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Despite the struggles, the Mariners' Player Development system isn't broken

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While the performance of several key prospects has hit a sour note this season, the Mariners still have talent on the way and an environment and plan that is developing players.

Nat Thomas/Jackson Generals

As Brendan stated last Friday, it is unfortunately getting to the point with the Mariners that we completely understand if fans are looking around for other reasons – minor league reasons, to be exact – to be optimistic about the organization. The only problem with that is that there hasn’t been a lot going on in the minor leagues this season for M’s fans to rejoice over. Gabby Guerrero got dealt, Ketel Marte got injured, Danny Hultzen got shut down and virtually every other prospect who you know and want to love and pin unreasonable levels of hope on has oddly struggled or just not been themselves.

D.J. Peterson has no power. Jordy Lara has no power. Alex Jackson has now idea how to make contact. Austin Wilson apparently doesn’t know what the game of baseball is. Tyler Pike forgot how to throw strikes (still). Jesus Montero lost a bunch of weight, for crying out loud!

Those are all massive exaggerations, of course (except for the Montero bit - he is looking downright svelte!), as each of those players are extremely talented. But the struggles of the top names, and even the not-top names, in the Mariners’ organization have given many fans another reason to be upset over what has become a disappointing season for our beloved Seattle ballclub.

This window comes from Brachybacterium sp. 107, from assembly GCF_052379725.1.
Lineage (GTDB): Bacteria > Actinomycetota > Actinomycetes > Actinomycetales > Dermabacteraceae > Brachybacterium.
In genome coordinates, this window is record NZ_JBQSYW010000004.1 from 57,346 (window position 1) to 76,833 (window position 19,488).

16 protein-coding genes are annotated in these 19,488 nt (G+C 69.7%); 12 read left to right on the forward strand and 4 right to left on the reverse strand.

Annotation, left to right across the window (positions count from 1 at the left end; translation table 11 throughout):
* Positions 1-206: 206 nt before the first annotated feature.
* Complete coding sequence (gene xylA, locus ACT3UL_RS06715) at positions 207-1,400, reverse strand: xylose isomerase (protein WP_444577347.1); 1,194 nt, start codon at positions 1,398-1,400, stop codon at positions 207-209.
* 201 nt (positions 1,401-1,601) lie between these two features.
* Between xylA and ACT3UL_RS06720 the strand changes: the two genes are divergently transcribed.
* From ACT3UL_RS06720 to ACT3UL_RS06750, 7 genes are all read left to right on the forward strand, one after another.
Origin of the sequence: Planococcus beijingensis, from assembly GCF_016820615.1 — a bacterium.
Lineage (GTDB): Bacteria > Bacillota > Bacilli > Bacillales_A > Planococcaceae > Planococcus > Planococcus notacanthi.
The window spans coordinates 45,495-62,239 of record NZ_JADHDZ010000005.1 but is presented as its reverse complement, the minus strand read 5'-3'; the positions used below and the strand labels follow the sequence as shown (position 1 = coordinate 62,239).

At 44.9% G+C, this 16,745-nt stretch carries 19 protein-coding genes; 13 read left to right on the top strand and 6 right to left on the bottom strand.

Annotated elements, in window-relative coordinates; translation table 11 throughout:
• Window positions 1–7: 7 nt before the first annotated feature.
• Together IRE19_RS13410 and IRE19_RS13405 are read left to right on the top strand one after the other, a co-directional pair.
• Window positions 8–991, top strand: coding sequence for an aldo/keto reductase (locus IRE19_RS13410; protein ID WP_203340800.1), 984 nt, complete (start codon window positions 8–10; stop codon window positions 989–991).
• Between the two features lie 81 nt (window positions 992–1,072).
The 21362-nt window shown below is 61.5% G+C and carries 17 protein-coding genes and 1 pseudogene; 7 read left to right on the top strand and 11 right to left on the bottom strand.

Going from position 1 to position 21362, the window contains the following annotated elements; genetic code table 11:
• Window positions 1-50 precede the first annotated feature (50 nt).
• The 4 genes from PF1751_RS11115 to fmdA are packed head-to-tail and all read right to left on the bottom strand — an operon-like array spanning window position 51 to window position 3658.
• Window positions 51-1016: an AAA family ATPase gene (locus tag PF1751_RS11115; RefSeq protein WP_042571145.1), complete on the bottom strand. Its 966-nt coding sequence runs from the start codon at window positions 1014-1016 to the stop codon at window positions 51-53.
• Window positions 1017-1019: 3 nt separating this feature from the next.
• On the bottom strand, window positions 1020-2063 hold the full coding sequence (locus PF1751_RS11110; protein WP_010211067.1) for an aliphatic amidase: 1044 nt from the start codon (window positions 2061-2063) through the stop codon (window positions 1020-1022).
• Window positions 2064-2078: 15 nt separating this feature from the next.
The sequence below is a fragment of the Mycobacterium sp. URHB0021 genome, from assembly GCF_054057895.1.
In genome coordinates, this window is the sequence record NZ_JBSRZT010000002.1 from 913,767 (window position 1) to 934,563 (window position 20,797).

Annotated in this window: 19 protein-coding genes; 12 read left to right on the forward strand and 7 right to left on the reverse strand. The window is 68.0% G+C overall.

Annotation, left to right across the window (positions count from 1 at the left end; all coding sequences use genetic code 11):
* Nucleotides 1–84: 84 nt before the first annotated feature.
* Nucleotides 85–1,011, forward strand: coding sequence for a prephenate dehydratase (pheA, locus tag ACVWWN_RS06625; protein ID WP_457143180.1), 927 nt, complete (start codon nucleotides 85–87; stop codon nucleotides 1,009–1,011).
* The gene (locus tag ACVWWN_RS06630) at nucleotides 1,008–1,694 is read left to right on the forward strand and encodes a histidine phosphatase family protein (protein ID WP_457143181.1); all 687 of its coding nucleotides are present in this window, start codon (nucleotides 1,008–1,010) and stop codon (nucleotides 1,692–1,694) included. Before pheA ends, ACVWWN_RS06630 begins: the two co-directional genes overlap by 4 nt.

Those are all massive exaggerations, of course, as each of those players are extremely talented.

But even though no one is going all Kyle Schwarber on the minor leagues for the M's, they do still have some promising talent down in their minor league affiliates. And while the system isn't rated nearly as highly as it once was, that isn't a sign that Seattle's Player Development system is broken.

Since Jack Zduriencik and his staff have taken over the helm of the Seattle Mariners, the club has had 17 of their draftees play on their big league roster. eight of those (Ackley, Seager, Jones, Walker, Paxton, Miller, Smith, Zunino) are still on the 25-man right now. And while some of those players were likely rushed before they were ready, it speaks not just to the opportunity that the club has had to draft high thanks to losing records, but to the success of the organization that they've turned out so many big leaguers in such a short time frame. It is worth noting that only two of those eight - Ackley and Zunino - were regular first round picks. Walker went 43rd overall as a supplemental selection, Miller was a 2nd round pick, Seager a 3rd, Jones and Paxton both 4ths and Carson Smith came via the 243rd overall selection (8th round) in 2011. Later round selections such as Stefen Romero, Chris Taylor, Stephen Pryor, Carter Capps, Dominic Leone and Tyler Olson have also seen significant time on the big league roster. There aren't many other organizations that have seen as many players and as much value come out of their drafts since 2009.